Good women becoming “queens”: Young mothers on welfare as cultural readers
This dissertation project is an ethnographic audience reception study that approaches its participants as an interpretive community in order to access their standpoint as young mothers of color on welfare and explore what their media readings reveal about their lives and U.S. society. The project focuses on young (16-21 years old, primarily Puerto Rican and Black) mothers who were students in a series of critical media literacy classes I taught in 2006 at a local social service agency. The classes involved viewing and discussing media products that highlighted race/ethnicity, class, and gender, with the purpose of stimulating social consciousness and revealing central themes in the students' lives.
Class discussions revealed that the participants share traditional U.S. values; yet their exclusion from mainstream economic and political resources leads them to find alternative means of actualizing their values, which positions them in opposition to the middle-class mainstream. For example, they value "respectability," however, not having access to traditional means of establishing social respect, they use the means available to them and become "good mothers," which earns them judgment as "social deviants." Thusly judged, their efforts to gain social respect via upward mobility are hampered by a combination of factors that reflect social hierarchies.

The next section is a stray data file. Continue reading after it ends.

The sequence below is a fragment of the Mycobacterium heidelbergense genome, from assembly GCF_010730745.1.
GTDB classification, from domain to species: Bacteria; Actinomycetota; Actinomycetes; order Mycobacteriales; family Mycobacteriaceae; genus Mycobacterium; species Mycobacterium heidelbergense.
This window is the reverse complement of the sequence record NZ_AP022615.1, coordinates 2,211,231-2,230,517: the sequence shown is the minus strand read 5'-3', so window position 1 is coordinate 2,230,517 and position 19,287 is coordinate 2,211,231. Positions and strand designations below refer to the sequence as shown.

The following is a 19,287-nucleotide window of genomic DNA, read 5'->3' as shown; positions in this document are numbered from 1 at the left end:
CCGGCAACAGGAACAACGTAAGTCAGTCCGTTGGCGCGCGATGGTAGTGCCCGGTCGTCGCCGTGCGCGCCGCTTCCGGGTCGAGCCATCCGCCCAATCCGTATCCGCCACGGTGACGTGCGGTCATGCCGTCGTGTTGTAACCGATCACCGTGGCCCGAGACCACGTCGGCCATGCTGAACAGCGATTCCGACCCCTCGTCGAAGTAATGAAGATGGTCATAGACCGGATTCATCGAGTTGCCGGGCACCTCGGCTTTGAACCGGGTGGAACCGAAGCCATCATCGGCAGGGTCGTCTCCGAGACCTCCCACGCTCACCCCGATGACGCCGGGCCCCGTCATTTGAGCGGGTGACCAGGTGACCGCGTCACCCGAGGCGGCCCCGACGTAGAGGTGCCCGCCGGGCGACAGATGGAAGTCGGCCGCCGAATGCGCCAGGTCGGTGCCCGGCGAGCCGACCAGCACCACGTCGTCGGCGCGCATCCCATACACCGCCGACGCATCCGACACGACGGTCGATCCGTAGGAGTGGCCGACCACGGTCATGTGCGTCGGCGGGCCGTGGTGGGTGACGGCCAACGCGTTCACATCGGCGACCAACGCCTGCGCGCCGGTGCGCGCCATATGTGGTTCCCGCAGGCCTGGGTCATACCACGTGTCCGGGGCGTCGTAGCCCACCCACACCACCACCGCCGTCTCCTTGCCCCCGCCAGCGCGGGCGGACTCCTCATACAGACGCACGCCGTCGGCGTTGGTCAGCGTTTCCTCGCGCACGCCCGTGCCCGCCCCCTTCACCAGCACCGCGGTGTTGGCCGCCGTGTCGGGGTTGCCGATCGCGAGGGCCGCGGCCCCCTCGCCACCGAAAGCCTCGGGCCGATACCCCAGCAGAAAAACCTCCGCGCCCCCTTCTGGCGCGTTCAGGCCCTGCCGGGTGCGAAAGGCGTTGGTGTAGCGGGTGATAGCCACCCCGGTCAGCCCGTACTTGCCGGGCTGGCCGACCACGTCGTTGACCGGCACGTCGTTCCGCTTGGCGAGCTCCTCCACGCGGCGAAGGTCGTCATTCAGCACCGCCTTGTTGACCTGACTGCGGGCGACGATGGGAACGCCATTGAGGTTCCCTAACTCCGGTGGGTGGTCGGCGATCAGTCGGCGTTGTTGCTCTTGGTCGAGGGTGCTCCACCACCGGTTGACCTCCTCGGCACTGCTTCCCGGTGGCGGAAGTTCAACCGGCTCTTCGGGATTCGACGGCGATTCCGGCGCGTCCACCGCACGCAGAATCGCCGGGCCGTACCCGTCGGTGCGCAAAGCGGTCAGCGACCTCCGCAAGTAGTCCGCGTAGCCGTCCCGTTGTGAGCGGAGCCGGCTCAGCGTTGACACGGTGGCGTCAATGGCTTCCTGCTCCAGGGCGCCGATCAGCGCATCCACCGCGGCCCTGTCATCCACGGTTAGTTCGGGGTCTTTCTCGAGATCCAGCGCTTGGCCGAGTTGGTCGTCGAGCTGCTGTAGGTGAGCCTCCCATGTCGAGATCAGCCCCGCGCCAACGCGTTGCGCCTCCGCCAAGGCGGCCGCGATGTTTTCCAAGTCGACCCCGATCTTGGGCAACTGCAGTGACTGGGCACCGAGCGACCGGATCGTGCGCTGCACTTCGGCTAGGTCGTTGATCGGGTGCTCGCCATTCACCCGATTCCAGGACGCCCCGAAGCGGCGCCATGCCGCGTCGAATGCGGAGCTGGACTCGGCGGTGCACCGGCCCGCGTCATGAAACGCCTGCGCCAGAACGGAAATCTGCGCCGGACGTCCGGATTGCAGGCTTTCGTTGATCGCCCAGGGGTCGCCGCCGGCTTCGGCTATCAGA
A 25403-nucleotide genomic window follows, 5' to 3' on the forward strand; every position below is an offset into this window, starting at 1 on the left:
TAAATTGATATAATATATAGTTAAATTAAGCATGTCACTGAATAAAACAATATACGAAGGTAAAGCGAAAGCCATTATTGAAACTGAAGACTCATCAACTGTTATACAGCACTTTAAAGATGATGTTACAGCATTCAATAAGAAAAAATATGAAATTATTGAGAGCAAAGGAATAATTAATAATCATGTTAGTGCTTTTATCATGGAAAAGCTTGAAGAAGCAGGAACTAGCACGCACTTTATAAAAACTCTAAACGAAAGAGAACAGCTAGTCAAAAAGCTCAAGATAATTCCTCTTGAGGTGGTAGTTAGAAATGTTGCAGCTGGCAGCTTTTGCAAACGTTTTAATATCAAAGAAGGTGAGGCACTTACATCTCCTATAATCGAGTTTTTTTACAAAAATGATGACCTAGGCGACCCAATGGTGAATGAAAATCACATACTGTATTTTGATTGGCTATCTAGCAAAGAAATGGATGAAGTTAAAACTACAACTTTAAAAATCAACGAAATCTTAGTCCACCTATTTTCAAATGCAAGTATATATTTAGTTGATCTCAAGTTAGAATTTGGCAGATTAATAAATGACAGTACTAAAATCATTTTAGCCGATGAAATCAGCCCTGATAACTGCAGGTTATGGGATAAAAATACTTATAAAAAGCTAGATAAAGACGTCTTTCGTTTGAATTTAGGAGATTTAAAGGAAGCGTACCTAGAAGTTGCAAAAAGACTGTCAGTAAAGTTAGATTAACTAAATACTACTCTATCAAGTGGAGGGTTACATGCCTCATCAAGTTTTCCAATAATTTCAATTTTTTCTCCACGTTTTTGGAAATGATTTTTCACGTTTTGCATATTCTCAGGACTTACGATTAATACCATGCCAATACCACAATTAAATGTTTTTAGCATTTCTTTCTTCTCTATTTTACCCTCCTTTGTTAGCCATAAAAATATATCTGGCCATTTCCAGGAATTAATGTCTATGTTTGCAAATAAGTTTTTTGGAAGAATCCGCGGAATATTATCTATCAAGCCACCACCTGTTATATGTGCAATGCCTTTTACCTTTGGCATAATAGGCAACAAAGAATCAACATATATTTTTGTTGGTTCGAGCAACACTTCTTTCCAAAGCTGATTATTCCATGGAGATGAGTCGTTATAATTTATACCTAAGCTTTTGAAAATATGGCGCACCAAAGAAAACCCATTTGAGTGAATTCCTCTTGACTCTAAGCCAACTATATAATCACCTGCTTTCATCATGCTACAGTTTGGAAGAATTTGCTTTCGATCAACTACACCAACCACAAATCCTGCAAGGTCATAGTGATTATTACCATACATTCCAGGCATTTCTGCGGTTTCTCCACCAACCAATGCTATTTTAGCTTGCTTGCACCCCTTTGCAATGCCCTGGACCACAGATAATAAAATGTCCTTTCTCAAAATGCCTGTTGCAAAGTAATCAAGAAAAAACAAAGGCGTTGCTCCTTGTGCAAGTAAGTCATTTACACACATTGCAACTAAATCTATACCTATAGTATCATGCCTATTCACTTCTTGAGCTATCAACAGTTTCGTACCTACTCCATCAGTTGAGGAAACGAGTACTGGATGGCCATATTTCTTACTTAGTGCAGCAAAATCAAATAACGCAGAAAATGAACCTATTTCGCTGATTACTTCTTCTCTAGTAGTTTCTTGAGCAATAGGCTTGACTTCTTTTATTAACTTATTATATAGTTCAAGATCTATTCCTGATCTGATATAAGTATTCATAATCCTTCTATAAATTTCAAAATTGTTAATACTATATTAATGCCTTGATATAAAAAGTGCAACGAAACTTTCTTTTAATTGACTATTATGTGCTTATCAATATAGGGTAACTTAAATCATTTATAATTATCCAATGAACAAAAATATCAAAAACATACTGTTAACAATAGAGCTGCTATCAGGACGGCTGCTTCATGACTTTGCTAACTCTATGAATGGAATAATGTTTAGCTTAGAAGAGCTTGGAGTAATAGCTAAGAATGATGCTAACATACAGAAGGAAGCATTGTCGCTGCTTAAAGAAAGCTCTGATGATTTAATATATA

In the private sphere, they are negotiating the tension between being empowered agents in their social world, in the sense of being physically and emotionally independent of men, and their desire for loving partnerships with men who inhabit a patriarchal social environment in which men establish social respect by denigrating women. In the public sphere, their status as young mothers on welfare renders them vulnerable to public policy and subject to intimate surveillance unheard of among middle-class women. Believing in the "American Dream," the participants eschew a "victim" mentality and—further demonstrating their internalization of traditional U.S. values—adopt the Protestant work ethic: if they work hard enough, they will succeed in their goals. Being low-income single mothers just means they will have to work harder. Implications for advocacy and women of color feminisms and the transferability of the methods to other populations are explored.
0325: African Americans
0453: Womens studies
0708: Mass media
0737: Hispanic Americans